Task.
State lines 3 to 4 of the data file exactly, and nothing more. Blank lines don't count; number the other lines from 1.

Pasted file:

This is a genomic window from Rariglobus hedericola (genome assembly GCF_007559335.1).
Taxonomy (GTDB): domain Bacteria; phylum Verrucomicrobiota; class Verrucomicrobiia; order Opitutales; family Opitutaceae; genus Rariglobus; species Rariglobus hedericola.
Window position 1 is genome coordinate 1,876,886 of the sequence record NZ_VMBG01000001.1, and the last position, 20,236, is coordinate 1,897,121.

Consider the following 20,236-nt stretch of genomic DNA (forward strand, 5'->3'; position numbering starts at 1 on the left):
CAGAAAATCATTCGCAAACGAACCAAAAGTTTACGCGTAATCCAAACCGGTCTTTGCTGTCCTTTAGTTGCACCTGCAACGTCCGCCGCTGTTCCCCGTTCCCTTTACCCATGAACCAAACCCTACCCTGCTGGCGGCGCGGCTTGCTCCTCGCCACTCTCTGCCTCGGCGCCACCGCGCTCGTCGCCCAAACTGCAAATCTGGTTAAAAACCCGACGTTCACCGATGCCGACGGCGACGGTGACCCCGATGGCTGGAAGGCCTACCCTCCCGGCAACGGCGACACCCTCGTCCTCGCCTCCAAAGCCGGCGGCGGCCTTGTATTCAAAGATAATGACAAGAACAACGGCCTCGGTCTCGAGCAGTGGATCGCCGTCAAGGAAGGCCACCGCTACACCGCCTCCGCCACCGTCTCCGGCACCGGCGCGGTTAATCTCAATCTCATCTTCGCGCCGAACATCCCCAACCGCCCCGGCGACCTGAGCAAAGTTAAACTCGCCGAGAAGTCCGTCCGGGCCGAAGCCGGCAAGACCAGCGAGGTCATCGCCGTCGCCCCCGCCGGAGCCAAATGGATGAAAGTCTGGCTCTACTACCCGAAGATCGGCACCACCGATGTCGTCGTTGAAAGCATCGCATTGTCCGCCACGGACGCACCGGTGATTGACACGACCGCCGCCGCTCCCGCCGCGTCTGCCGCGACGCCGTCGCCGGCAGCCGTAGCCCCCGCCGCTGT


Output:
Window position 1 is genome coordinate 1,876,886 of the sequence record NZ_VMBG01000001.1, and the last position, 20,236, is coordinate 1,897,121.

Consider the following 20,236-nt stretch of genomic DNA (forward strand, 5'->3'; position numbering starts at 1 on the left):